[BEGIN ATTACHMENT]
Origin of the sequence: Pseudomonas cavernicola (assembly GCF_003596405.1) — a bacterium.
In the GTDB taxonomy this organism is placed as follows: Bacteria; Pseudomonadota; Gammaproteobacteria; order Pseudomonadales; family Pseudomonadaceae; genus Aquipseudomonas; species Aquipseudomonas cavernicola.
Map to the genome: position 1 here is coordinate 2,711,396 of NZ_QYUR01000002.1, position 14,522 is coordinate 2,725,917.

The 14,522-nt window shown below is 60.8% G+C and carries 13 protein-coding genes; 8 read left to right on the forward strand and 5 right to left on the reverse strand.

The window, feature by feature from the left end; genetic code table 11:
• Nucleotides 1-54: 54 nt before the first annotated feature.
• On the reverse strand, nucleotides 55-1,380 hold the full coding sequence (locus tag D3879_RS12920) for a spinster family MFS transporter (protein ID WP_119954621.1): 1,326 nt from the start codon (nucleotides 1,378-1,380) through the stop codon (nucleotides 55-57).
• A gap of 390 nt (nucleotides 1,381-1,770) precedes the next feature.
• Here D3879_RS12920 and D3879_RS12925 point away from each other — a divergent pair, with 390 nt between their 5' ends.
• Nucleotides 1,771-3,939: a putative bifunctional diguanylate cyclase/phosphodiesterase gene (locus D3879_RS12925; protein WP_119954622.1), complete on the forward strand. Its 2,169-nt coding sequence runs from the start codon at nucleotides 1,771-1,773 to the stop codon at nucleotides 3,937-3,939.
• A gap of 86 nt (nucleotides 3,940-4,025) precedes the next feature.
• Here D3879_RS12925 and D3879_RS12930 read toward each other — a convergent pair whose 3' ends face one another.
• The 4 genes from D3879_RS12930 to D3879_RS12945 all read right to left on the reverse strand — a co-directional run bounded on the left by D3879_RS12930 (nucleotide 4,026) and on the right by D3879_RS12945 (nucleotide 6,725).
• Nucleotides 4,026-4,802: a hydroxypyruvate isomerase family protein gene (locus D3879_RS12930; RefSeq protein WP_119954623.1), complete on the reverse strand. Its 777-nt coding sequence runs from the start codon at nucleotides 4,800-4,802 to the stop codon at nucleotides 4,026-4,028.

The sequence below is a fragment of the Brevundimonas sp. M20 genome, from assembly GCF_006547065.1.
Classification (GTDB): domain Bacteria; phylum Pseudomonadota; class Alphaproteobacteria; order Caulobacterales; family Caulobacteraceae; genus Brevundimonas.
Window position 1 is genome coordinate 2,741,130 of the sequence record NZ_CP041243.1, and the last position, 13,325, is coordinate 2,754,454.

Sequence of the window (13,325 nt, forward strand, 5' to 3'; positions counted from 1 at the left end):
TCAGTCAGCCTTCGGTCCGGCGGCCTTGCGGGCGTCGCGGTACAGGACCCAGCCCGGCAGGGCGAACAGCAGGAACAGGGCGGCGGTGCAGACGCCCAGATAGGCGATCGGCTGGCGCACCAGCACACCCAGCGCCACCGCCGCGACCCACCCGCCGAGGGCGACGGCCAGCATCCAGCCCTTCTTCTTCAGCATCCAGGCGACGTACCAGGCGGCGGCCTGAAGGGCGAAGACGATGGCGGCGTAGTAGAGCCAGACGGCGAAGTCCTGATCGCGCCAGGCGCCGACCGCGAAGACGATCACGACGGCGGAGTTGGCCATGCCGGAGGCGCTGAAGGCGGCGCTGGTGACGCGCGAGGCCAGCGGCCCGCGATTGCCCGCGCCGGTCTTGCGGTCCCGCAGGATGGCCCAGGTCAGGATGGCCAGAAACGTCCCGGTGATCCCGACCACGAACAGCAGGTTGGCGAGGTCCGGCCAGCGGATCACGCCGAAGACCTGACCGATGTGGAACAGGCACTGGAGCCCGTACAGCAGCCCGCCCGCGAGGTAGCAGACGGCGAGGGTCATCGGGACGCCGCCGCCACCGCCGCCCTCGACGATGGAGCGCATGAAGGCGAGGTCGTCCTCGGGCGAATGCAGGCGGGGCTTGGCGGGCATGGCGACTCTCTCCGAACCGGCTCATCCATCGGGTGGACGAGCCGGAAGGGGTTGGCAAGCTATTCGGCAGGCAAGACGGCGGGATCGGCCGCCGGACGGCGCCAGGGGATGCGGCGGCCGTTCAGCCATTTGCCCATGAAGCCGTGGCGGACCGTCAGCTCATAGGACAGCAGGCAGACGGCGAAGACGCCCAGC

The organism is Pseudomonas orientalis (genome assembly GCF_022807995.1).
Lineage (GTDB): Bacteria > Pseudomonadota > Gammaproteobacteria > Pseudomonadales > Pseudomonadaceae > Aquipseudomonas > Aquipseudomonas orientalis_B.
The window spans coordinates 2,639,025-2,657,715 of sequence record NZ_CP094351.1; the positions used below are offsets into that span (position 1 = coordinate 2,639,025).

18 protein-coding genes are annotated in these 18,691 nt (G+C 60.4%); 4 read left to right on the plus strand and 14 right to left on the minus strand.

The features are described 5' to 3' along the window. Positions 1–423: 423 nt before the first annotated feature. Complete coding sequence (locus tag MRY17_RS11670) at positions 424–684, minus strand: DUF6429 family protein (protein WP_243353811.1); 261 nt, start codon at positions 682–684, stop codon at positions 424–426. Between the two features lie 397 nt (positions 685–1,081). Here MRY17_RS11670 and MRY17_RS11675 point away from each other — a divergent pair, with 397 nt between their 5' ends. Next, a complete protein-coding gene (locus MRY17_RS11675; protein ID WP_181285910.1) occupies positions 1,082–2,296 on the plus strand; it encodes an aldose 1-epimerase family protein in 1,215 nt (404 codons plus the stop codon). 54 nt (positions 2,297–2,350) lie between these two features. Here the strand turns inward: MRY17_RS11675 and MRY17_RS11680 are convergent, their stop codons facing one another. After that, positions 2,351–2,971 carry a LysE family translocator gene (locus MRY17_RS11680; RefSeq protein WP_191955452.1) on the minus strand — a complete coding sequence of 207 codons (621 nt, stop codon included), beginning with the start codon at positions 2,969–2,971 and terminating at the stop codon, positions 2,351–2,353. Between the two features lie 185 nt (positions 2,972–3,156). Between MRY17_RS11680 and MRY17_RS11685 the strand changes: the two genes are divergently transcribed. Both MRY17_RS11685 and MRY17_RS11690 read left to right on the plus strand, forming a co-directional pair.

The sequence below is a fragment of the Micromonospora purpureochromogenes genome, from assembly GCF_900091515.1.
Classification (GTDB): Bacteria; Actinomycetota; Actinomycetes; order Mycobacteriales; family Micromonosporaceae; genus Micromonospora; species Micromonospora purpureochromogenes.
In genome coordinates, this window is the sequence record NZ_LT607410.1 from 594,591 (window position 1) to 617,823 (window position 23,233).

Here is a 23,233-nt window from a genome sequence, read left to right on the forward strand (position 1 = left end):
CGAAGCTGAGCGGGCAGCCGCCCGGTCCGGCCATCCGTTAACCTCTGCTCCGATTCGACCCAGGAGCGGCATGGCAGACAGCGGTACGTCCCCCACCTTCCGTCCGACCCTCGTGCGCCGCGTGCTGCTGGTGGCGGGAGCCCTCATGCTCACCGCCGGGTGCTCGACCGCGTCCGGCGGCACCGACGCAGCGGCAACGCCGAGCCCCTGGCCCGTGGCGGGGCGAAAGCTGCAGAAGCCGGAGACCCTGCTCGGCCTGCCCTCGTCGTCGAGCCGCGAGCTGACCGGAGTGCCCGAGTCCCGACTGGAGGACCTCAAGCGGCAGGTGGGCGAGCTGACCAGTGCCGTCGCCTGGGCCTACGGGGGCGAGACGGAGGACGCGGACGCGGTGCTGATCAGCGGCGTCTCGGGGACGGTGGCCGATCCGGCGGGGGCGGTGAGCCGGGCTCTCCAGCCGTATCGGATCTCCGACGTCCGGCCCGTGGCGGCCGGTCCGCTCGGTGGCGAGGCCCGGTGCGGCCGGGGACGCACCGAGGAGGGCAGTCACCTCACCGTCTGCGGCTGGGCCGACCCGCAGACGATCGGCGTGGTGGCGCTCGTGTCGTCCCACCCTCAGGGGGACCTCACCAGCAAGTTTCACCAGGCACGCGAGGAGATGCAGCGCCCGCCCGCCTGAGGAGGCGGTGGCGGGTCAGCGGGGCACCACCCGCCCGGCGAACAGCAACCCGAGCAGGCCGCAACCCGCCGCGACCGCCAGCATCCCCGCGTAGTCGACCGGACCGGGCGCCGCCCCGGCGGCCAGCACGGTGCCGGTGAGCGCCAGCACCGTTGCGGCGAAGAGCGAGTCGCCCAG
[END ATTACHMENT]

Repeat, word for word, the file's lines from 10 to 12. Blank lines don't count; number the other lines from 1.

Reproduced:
• Nucleotides 1,771-3,939: a putative bifunctional diguanylate cyclase/phosphodiesterase gene (locus D3879_RS12925; protein WP_119954622.1), complete on the forward strand. Its 2,169-nt coding sequence runs from the start codon at nucleotides 1,771-1,773 to the stop codon at nucleotides 3,937-3,939.
• A gap of 86 nt (nucleotides 3,940-4,025) precedes the next feature.
• Here D3879_RS12925 and D3879_RS12930 read toward each other — a convergent pair whose 3' ends face one another.